DeSantis has said nothing about his permitless carry proposal since Uvalde. His press secretary, Christina Pushaw, did not answer several requests for comment from Yahoo News.

Suzanne Devine Clark places painted stones at a memorial outside Marjory Stoneman Douglas High School.
Suzanne Devine Clark, a teacher at a nearby school, at a memorial outside Marjory Stoneman Douglas High School in Parkland, Fla., on Feb. 14, 2019, the first anniversary of the shooting there. (Wilfredo Lee/AP)

Louisiana is also moving forward with permitless carry, despite having some of the highest gun violence rates in the nation. Permitless carry actually causes gun violence to increase “substantially,” research has found.

Conservatives say that deteriorating mental health, not gun ownership, is responsible for the tragedies in Uvalde and in Buffalo, N.Y., where a racist gunman killed 10 supermarket shoppers in a predominantly Black neighborhood earlier in May. They have also pointed to violent films and video games, though these are enjoyed in other nations without the attendant gun deaths.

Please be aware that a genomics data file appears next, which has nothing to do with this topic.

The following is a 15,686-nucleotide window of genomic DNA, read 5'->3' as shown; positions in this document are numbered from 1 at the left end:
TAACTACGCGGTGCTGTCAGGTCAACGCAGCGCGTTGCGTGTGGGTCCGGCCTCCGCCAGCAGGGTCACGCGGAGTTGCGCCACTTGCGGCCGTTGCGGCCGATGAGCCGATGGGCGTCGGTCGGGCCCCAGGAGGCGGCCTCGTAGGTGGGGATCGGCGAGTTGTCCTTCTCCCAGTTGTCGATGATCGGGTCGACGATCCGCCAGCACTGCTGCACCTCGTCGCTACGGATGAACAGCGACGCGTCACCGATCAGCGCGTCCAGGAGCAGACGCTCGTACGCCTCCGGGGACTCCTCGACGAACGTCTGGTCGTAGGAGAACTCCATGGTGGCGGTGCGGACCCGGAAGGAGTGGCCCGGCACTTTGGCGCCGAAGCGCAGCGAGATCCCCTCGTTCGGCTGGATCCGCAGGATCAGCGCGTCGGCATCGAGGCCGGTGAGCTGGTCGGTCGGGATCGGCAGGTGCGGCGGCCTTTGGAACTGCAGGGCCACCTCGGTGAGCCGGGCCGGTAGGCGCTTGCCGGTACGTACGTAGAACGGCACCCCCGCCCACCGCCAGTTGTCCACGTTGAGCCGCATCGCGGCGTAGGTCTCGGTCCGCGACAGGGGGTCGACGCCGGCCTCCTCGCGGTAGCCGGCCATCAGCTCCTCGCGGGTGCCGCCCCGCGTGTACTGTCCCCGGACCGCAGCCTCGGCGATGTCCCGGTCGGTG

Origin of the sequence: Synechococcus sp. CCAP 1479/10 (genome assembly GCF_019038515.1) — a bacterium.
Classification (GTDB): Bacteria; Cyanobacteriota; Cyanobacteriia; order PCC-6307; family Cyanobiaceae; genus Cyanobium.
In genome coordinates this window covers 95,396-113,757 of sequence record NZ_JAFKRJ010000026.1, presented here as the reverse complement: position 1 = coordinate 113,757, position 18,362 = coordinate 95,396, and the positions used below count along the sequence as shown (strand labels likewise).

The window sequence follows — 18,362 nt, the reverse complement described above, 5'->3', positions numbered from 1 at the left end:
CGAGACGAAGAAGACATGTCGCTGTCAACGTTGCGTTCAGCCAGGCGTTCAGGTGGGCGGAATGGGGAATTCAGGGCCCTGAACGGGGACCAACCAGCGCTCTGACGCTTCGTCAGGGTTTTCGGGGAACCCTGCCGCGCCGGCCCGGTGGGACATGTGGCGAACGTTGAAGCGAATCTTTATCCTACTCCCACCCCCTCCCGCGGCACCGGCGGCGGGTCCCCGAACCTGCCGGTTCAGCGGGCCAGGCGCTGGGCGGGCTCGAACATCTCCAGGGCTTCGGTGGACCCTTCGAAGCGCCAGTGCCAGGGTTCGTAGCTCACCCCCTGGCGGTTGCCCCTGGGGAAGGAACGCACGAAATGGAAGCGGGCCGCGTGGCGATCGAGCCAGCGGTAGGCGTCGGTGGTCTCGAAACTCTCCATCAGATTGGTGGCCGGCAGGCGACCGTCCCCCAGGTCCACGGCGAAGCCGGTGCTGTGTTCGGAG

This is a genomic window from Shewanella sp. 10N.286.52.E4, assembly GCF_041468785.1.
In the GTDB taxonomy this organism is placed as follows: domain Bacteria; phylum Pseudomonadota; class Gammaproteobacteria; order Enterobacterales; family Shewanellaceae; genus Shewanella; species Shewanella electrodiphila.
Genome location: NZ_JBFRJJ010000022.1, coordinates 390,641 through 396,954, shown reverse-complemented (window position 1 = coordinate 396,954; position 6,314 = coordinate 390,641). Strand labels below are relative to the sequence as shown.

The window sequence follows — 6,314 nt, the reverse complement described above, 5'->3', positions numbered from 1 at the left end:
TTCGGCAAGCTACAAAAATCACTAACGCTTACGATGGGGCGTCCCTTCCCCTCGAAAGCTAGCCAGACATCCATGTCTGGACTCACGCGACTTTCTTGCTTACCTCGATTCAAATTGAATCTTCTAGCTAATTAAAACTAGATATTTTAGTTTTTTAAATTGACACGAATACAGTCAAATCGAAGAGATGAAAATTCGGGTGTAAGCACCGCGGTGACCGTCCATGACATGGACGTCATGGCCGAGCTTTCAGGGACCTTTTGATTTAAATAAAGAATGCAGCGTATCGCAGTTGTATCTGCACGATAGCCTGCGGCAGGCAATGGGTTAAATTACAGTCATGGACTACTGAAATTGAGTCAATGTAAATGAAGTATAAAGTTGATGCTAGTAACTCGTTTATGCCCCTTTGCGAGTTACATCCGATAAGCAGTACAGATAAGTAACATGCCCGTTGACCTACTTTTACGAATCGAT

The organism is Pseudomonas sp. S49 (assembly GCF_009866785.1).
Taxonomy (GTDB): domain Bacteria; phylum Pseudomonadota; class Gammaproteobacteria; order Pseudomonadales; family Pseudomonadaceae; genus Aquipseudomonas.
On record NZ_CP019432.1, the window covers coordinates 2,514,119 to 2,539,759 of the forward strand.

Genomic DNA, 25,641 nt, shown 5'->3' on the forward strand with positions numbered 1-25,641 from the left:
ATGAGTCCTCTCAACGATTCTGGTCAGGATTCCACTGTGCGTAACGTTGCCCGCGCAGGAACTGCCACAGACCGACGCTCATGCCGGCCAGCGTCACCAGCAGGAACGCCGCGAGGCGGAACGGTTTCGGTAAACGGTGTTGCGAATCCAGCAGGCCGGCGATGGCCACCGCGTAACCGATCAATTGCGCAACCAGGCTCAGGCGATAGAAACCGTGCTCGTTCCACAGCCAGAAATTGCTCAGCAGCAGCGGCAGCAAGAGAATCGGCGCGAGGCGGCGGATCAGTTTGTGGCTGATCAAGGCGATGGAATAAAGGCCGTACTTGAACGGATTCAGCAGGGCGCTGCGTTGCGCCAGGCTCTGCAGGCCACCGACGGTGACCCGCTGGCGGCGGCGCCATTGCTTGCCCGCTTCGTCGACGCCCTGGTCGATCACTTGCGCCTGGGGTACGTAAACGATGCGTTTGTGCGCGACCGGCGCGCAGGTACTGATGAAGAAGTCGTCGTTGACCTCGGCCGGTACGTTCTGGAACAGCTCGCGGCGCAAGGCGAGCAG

“How is it that as a culture our reactions are so violent that we seek and worship and pay for and be entertained by violence to such a degree?” said Rusty Bowers, the speaker of the Arizona House, as he and other Republicans stymied a new Democratic effort to institute stricter gun ownership provisions in a state where a 2011 mass shooting nearly killed Rep. Gabby Giffords. Six people died in that attack, including a 9-year-old girl.

Arizona had made permitless carry legal the year before.